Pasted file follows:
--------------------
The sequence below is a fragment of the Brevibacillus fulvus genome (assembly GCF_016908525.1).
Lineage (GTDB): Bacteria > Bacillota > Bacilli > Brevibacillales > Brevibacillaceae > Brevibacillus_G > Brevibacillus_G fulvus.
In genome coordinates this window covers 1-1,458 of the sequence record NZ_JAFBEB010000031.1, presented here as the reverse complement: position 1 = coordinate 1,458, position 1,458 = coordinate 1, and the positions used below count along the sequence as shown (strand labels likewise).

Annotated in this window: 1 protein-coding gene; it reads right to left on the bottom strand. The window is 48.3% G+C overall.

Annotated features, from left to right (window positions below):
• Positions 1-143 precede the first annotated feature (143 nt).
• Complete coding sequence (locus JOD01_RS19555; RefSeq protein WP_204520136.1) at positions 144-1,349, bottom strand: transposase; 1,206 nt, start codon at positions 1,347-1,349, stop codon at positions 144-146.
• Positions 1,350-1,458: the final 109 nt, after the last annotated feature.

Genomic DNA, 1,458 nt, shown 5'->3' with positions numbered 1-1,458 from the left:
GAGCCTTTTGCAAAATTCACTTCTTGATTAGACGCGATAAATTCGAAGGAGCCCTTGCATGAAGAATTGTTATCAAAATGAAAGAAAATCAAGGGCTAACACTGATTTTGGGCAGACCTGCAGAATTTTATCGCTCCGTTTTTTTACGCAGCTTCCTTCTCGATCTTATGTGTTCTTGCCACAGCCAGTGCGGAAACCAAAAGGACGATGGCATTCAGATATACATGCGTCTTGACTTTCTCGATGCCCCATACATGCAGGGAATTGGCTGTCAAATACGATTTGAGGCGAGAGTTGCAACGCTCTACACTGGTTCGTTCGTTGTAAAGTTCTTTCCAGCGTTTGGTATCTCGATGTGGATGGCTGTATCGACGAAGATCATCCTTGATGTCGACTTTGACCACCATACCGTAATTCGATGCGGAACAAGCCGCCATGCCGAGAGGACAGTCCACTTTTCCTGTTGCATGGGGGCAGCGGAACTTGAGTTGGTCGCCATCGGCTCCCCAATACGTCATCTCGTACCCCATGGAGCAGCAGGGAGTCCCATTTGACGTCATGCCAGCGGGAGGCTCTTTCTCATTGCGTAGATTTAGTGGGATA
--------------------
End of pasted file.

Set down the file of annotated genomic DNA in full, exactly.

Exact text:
The sequence below is a fragment of the Brevibacillus fulvus genome (assembly GCF_016908525.1).
Lineage (GTDB): Bacteria > Bacillota > Bacilli > Brevibacillales > Brevibacillaceae > Brevibacillus_G > Brevibacillus_G fulvus.
In genome coordinates this window covers 1-1,458 of the sequence record NZ_JAFBEB010000031.1, presented here as the reverse complement: position 1 = coordinate 1,458, position 1,458 = coordinate 1, and the positions used below count along the sequence as shown (strand labels likewise).

Annotated in this window: 1 protein-coding gene; it reads right to left on the bottom strand. The window is 48.3% G+C overall.

Annotated features, from left to right (window positions below):
• Positions 1-143 precede the first annotated feature (143 nt).
• Complete coding sequence (locus JOD01_RS19555; RefSeq protein WP_204520136.1) at positions 144-1,349, bottom strand: transposase; 1,206 nt, start codon at positions 1,347-1,349, stop codon at positions 144-146.
• Positions 1,350-1,458: the final 109 nt, after the last annotated feature.

Genomic DNA, 1,458 nt, shown 5'->3' with positions numbered 1-1,458 from the left:
GAGCCTTTTGCAAAATTCACTTCTTGATTAGACGCGATAAATTCGAAGGAGCCCTTGCATGAAGAATTGTTATCAAAATGAAAGAAAATCAAGGGCTAACACTGATTTTGGGCAGACCTGCAGAATTTTATCGCTCCGTTTTTTTACGCAGCTTCCTTCTCGATCTTATGTGTTCTTGCCACAGCCAGTGCGGAAACCAAAAGGACGATGGCATTCAGATATACATGCGTCTTGACTTTCTCGATGCCCCATACATGCAGGGAATTGGCTGTCAAATACGATTTGAGGCGAGAGTTGCAACGCTCTACACTGGTTCGTTCGTTGTAAAGTTCTTTCCAGCGTTTGGTATCTCGATGTGGATGGCTGTATCGACGAAGATCATCCTTGATGTCGACTTTGACCACCATACCGTAATTCGATGCGGAACAAGCCGCCATGCCGAGAGGACAGTCCACTTTTCCTGTTGCATGGGGGCAGCGGAACTTGAGTTGGTCGCCATCGGCTCCCCAATACGTCATCTCGTACCCCATGGAGCAGCAGGGAGTCCCATTTGACGTCATGCCAGCGGGAGGCTCTTTCTCATTGCGTAGATTTAGTGGGATA